Jeffrey Gogo Climate Story
Zimbabwe’s has adopted a new strategic plan on native agricultural crops and wild plants that will, among other things, protect the rights of small farmers to breed their own seed — something considered important to coping with climate change.

The National Strategy and Action Plan for Plant Genetic Resources For Food and Agriculture (PGRFA) is based on protection of farmers’ rights. The second draft of this key document was validated by Agriculture Ministry officials, farmers and civic societies at a consultative meeting in Harare last month. The Government will now proceed with drafting the final version.

Put simply, the PGRFA aims to “catalogue, protect and promote” cultivated indigenous crops as well as wild plants and fruits. All these have been used in Zimbabwe for food for thousands of years, before the dawn of hybrids, according to Theophilus Mudzindiko, programmes officer at Pelum Zimbabwe, a farmer advocacy organisation, who attended the meeting.

“This (national strategic and action plan) will create an enabling legal and institutional environment that promotes research and capacity development for conservation and sustainable use of plant genetic resources for food and agriculture in Zimbabwe,” Mudzindiko told The Herald Business.

Of keen interest is how the strategic plan could help small farmers — accounting for 70 percent of the total food production here and elsewhere — resist climate change. For years, native farmers have grown and preserved seed through traditional methods. They have done this through seed saving, sharing and selecting varieties best suited for their environments.

But this age-old practice has in recent decades come under threat from global treaties that seek to transfer the control of seed from small farmers to multinationals and governments.

For example, the African Regional Intellectual Property Organisation’s (Aripo) Plant Variety Protection Protocol will achieve this by creating a harmonised regional plant variety protection system that favours corporate seed  producers.

Through Zimbabwe’s National Strategy and Action Plan on Plant Genetic Resources,  however, corporate monopoly might find it difficult to steamroll smallholder farmers’ seed rights.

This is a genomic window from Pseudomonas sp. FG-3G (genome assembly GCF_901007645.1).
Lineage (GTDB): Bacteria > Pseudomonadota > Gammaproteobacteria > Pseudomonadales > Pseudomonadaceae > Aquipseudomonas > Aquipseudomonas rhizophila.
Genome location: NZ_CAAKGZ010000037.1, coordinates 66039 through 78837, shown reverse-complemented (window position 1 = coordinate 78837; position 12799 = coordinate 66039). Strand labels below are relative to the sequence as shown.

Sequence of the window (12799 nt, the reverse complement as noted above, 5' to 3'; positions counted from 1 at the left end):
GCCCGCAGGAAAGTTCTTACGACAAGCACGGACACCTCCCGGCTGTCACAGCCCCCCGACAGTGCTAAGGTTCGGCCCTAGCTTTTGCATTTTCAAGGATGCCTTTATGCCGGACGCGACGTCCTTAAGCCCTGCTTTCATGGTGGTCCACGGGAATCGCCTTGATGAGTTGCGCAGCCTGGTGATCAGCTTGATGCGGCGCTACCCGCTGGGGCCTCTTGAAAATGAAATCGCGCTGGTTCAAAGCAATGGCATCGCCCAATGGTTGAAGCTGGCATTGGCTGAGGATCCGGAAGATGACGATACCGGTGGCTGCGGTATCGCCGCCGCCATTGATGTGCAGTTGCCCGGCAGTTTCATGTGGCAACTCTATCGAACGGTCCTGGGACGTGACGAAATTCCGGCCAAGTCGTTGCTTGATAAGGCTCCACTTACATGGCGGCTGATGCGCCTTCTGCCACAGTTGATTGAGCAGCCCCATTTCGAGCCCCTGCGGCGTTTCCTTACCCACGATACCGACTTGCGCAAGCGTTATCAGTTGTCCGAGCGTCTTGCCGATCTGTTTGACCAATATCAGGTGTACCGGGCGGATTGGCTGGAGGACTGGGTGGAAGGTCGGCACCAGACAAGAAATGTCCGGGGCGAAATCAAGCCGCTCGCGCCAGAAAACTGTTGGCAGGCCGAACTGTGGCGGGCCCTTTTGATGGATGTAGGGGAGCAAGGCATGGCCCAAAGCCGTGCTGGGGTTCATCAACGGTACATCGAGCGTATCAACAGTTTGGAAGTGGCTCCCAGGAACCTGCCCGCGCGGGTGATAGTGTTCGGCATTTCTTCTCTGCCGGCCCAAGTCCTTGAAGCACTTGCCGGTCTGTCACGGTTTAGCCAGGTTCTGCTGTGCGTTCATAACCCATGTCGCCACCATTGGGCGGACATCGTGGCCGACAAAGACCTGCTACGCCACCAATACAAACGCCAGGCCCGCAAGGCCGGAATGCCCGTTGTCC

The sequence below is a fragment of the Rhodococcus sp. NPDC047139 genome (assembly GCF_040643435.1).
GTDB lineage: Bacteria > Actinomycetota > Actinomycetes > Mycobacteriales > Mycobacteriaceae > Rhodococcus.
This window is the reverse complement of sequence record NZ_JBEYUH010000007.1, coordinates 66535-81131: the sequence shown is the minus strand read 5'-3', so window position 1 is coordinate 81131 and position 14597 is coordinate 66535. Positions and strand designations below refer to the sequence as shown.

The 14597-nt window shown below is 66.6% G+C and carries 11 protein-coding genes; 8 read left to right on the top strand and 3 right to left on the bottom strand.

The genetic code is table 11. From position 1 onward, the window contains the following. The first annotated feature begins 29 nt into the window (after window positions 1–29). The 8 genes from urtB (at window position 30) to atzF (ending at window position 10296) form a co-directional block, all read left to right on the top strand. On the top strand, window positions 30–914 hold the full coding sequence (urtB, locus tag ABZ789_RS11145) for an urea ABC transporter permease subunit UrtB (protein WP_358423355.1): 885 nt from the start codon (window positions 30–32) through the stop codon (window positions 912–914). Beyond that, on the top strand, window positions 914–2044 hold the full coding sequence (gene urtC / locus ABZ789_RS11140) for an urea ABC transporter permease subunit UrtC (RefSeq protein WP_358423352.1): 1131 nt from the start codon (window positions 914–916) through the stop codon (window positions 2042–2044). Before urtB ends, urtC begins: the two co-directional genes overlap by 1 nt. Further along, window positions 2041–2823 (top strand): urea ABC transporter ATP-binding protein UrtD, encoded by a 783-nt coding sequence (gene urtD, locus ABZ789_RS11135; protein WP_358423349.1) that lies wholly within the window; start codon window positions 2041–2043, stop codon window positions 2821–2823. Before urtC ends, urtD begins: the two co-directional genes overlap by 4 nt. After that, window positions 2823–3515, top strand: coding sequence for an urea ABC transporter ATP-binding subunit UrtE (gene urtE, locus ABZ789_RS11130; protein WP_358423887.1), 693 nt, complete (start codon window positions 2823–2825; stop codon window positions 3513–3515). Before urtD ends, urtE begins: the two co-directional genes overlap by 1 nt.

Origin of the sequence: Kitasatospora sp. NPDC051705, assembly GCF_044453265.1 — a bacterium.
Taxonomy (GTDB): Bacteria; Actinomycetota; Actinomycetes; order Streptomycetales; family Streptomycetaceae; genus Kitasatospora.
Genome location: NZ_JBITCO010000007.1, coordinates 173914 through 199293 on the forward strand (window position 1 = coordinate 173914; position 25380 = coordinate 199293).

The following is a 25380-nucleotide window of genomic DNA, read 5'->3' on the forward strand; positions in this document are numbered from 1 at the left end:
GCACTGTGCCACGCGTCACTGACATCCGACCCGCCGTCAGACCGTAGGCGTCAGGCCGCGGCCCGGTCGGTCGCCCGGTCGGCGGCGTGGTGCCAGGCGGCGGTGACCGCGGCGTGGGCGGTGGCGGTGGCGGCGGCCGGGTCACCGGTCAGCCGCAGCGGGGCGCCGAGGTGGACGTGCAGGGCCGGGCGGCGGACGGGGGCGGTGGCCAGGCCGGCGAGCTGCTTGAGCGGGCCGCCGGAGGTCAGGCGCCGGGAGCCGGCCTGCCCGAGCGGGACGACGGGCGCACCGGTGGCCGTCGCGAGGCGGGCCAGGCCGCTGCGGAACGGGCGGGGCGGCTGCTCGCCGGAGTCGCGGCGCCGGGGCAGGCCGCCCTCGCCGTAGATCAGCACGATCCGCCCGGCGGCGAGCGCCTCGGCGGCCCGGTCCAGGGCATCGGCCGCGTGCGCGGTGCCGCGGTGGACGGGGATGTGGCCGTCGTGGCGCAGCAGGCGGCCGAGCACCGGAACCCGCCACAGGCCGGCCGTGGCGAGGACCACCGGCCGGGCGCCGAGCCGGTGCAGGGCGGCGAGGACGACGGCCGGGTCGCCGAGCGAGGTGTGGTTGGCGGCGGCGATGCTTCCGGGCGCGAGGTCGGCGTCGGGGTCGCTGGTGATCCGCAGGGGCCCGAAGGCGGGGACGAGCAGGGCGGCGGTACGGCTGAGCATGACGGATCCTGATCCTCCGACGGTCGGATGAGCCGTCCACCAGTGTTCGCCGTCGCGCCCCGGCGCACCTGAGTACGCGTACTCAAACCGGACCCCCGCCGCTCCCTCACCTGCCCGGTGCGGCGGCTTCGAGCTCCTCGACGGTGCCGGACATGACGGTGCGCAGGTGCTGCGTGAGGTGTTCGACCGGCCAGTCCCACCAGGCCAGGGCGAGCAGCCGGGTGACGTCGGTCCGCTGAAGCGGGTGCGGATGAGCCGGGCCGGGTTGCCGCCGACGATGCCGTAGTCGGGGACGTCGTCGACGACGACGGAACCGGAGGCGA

That’s because the plan considers farmer seed independence as crucial to avoiding food losses that are linked to climate change.

By breeding their own seed, farmers are able to create varieties that are suitable for their specific regions and climates, helping them cope better with the increasing shifts, say scientists.

“Climate change is one of the reasons why as a nation we are now seeking to promote these traditional/ indigenous varieties,” Mudzindiko opined.

“Varieties such as sorghum, finger millet, and pearl millet are suited for our local climates. Yet, farmers have been discouraged from growing these by promoters of conventional agriculture,” he said.

“We know that climate projections point to declining rainfall and increasing temperatures in Southern Africa. This will also likely increase pest and disease spread. Traditional varieties have over time proven to be highly tolerant to pests and diseases and they do well in low rains and high temperatures,” Mudzindiko added.

Diversity is key to ensuring food security, longterm sustainability and providing farmers with resilience to natural disasters and the negative effects of climate change.

Experts say indigenous seeds are a viable adaptation option, helping farmers to cut costs on seed purchases, yet at the same time putting to good use their wealth of traditional knowledge on breeding seeds that can tolerate harsh climates.

The PGRFA will strengthen Zimbabwe’s existing seed and agriculture laws, which are already built to prevent influences of big capital running over small farmers, making the ratification of any new international seed laws here not only a rigid and rigorous process, but thorough.

According to Pelum Zimbabwe, taking away farmers’ freedoms and choices undermines food security on the basis that Zimbabwe’s economy is agriculture-­centred, where smallscale farmers grow their own food mostly from farm saved seed or seed obtained through exchanging with others.

“Conventional agriculture has led to the erosion of traditional crop varieties and farming systems,” said Mudzindiko.

“However, it is becoming evident that with climate change, those very varieties that were discouraged and displaced by hybrid maize and those farming systems that promote . . . monoculture are what is critical for the resilience of food and agriculture in Zimbabwe.”

God is faithful.


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